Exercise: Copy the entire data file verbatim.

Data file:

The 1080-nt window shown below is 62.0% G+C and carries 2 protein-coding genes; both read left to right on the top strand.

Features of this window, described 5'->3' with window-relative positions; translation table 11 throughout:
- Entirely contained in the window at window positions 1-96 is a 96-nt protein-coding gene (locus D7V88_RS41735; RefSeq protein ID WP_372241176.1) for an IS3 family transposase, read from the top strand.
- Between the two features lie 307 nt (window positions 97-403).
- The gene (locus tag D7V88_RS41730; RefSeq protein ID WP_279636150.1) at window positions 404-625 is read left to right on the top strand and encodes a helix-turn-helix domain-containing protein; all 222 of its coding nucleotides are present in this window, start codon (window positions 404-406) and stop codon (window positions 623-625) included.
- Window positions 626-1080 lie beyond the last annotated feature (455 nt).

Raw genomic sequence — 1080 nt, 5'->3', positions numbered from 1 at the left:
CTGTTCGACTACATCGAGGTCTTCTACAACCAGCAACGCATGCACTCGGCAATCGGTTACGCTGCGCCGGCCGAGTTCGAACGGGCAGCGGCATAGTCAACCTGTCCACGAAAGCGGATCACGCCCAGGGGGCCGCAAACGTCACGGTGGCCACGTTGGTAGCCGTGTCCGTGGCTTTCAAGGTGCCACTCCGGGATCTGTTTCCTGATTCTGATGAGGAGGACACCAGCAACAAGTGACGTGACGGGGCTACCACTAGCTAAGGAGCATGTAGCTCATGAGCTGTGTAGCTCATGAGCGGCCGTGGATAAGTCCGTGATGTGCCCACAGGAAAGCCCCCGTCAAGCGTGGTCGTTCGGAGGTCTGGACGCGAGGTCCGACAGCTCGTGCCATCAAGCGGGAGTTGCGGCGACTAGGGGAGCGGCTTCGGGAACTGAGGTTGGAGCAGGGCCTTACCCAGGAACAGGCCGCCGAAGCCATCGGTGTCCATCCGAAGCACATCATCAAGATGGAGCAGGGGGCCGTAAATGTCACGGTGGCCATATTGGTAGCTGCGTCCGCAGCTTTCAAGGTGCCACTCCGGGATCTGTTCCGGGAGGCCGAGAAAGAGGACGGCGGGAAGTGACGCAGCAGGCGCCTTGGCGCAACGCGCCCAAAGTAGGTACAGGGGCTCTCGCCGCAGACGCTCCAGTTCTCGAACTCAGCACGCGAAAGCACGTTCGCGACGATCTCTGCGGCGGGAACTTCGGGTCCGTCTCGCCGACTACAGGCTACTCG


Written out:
The 1080-nt window shown below is 62.0% G+C and carries 2 protein-coding genes; both read left to right on the top strand.

Features of this window, described 5'->3' with window-relative positions; translation table 11 throughout:
- Entirely contained in the window at window positions 1-96 is a 96-nt protein-coding gene (locus D7V88_RS41735; RefSeq protein ID WP_372241176.1) for an IS3 family transposase, read from the top strand.
- Between the two features lie 307 nt (window positions 97-403).
- The gene (locus tag D7V88_RS41730; RefSeq protein ID WP_279636150.1) at window positions 404-625 is read left to right on the top strand and encodes a helix-turn-helix domain-containing protein; all 222 of its coding nucleotides are present in this window, start codon (window positions 404-406) and stop codon (window positions 623-625) included.
- Window positions 626-1080 lie beyond the last annotated feature (455 nt).

Raw genomic sequence — 1080 nt, 5'->3', positions numbered from 1 at the left:
CTGTTCGACTACATCGAGGTCTTCTACAACCAGCAACGCATGCACTCGGCAATCGGTTACGCTGCGCCGGCCGAGTTCGAACGGGCAGCGGCATAGTCAACCTGTCCACGAAAGCGGATCACGCCCAGGGGGCCGCAAACGTCACGGTGGCCACGTTGGTAGCCGTGTCCGTGGCTTTCAAGGTGCCACTCCGGGATCTGTTTCCTGATTCTGATGAGGAGGACACCAGCAACAAGTGACGTGACGGGGCTACCACTAGCTAAGGAGCATGTAGCTCATGAGCTGTGTAGCTCATGAGCGGCCGTGGATAAGTCCGTGATGTGCCCACAGGAAAGCCCCCGTCAAGCGTGGTCGTTCGGAGGTCTGGACGCGAGGTCCGACAGCTCGTGCCATCAAGCGGGAGTTGCGGCGACTAGGGGAGCGGCTTCGGGAACTGAGGTTGGAGCAGGGCCTTACCCAGGAACAGGCCGCCGAAGCCATCGGTGTCCATCCGAAGCACATCATCAAGATGGAGCAGGGGGCCGTAAATGTCACGGTGGCCATATTGGTAGCTGCGTCCGCAGCTTTCAAGGTGCCACTCCGGGATCTGTTCCGGGAGGCCGAGAAAGAGGACGGCGGGAAGTGACGCAGCAGGCGCCTTGGCGCAACGCGCCCAAAGTAGGTACAGGGGCTCTCGCCGCAGACGCTCCAGTTCTCGAACTCAGCACGCGAAAGCACGTTCGCGACGATCTCTGCGGCGGGAACTTCGGGTCCGTCTCGCCGACTACAGGCTACTCG